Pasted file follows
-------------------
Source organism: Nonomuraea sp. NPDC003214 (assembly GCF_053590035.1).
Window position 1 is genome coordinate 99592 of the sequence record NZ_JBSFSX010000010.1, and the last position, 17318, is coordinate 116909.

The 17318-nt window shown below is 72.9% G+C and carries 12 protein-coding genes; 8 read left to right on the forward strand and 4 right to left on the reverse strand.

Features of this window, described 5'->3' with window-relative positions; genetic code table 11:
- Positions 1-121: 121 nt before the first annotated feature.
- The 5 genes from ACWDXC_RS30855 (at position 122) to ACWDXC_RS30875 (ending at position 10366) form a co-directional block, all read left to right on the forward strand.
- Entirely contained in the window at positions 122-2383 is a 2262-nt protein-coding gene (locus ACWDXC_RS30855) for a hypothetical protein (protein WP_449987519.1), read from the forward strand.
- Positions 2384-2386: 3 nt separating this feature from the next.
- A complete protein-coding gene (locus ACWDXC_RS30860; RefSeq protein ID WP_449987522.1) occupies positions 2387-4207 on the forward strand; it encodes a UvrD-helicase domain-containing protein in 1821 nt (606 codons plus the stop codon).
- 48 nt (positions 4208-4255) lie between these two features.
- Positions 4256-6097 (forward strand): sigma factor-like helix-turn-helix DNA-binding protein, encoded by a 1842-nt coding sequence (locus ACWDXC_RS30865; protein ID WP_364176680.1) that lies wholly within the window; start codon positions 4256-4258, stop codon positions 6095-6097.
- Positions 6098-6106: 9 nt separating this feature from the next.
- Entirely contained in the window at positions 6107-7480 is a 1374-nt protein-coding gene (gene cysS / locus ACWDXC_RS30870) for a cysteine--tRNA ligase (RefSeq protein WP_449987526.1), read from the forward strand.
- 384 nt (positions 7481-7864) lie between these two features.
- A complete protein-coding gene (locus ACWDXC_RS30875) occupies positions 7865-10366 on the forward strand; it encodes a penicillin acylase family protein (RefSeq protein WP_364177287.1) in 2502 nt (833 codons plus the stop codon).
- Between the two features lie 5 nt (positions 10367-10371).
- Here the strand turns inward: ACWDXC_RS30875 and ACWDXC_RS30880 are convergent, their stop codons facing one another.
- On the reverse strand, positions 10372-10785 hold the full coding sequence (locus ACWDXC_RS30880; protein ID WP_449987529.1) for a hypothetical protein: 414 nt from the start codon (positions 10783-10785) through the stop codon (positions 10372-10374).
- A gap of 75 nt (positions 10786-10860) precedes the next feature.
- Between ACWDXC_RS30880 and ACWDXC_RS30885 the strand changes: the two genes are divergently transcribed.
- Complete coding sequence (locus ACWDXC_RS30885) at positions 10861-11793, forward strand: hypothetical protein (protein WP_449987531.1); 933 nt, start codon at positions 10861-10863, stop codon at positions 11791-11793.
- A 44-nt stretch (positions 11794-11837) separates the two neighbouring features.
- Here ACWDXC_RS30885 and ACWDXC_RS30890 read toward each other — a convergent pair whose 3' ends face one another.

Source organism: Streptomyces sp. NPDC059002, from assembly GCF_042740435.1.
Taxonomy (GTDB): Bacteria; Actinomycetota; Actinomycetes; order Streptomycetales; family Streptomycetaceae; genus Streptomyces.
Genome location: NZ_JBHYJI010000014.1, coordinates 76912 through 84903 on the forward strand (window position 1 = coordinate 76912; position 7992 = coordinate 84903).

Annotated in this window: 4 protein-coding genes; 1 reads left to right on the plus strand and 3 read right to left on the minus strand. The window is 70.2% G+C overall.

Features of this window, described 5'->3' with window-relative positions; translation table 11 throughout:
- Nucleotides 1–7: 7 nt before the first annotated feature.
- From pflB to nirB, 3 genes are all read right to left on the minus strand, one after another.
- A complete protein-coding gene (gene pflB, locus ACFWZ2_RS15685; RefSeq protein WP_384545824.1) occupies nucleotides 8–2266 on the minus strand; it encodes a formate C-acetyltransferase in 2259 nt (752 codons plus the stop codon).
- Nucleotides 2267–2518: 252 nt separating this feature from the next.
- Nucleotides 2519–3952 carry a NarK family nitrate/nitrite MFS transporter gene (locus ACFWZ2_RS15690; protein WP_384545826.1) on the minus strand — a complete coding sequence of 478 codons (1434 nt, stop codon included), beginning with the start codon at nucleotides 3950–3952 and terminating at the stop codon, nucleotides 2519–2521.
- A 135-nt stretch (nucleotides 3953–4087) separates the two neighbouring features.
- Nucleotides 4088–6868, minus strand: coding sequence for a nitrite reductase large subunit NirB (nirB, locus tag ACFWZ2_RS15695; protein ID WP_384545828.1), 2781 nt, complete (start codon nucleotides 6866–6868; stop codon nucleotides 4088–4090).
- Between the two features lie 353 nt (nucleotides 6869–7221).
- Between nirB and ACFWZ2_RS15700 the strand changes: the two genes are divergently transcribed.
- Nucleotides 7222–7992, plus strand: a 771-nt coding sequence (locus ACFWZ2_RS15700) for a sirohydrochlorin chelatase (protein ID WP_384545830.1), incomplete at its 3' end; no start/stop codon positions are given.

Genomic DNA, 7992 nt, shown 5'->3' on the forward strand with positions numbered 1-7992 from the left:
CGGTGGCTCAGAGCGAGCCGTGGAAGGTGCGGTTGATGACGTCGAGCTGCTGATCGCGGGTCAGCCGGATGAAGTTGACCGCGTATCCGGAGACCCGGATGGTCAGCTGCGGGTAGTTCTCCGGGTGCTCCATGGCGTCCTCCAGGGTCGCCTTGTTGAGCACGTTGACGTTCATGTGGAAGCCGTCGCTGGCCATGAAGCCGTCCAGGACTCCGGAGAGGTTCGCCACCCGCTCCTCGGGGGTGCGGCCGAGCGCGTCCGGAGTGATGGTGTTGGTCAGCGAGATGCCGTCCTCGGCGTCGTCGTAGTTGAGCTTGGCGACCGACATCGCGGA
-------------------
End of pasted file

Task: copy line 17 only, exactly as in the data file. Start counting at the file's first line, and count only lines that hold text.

- Here the strand turns inward: ACWDXC_RS30875 and ACWDXC_RS30880 are convergent, their stop codons facing one another.